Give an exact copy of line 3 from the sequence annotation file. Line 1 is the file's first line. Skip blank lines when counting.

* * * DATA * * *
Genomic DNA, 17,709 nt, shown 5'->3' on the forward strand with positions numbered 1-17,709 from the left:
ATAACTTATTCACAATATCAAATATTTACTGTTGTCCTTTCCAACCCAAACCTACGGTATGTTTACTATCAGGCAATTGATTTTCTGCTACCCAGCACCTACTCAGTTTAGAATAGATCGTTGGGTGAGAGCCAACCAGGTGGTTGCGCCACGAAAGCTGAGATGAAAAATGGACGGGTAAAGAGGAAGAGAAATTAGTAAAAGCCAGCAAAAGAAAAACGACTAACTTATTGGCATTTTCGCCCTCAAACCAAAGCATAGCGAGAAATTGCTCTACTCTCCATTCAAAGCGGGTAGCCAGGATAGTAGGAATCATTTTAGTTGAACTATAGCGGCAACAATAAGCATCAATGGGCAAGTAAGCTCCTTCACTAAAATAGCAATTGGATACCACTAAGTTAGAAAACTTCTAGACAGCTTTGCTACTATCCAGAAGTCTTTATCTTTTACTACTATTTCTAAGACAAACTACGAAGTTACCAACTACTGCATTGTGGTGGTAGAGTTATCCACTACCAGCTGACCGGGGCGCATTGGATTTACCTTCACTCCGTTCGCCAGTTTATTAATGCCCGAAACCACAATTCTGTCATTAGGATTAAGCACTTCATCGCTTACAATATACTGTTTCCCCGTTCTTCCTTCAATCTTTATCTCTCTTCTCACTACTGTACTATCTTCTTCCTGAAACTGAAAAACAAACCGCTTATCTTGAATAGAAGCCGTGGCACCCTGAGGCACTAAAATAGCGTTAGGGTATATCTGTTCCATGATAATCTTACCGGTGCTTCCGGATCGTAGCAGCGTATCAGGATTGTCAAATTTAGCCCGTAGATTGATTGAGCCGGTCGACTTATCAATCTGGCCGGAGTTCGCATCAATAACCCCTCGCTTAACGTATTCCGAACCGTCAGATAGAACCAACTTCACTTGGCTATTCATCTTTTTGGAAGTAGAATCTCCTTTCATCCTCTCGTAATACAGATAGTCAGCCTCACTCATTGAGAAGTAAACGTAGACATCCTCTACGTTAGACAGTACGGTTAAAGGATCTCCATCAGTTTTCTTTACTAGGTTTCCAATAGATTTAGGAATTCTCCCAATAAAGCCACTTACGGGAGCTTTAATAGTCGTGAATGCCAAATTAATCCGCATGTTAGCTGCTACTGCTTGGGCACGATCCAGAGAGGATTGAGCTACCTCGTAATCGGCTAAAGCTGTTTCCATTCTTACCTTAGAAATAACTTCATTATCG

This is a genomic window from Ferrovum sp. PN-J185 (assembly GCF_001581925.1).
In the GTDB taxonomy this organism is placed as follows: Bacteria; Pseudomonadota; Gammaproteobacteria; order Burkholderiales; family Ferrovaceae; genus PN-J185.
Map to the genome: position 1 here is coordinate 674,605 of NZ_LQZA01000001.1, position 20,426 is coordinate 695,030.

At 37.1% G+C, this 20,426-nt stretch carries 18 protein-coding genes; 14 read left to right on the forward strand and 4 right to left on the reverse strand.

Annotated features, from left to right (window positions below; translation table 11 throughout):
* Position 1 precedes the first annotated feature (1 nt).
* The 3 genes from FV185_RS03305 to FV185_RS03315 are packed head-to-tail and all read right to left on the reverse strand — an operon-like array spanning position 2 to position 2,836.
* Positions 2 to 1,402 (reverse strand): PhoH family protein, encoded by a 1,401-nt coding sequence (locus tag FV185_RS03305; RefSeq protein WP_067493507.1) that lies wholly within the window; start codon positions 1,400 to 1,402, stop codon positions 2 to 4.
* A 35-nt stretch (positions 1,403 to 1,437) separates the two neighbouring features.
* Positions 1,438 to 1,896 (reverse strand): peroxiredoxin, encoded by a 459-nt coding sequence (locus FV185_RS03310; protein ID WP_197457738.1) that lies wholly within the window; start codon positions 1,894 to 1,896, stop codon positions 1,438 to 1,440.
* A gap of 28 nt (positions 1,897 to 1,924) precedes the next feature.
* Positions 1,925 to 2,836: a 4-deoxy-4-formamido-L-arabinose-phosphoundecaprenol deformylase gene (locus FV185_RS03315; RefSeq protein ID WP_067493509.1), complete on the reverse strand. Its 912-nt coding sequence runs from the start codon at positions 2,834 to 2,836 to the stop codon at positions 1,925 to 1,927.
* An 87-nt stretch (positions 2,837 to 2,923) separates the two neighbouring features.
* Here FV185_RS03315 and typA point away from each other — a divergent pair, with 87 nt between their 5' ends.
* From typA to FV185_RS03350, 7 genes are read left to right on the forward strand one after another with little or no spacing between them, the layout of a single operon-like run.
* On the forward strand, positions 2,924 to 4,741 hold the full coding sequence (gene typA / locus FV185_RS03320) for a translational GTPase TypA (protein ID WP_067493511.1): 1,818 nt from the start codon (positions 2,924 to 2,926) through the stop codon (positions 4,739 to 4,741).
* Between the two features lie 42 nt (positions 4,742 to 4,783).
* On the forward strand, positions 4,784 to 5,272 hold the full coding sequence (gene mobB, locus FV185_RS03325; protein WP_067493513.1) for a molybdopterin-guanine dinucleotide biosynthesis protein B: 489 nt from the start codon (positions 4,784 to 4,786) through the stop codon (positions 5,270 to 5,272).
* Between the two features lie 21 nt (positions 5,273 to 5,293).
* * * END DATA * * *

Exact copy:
This is a genomic window from Ferrovum sp. PN-J185 (assembly GCF_001581925.1).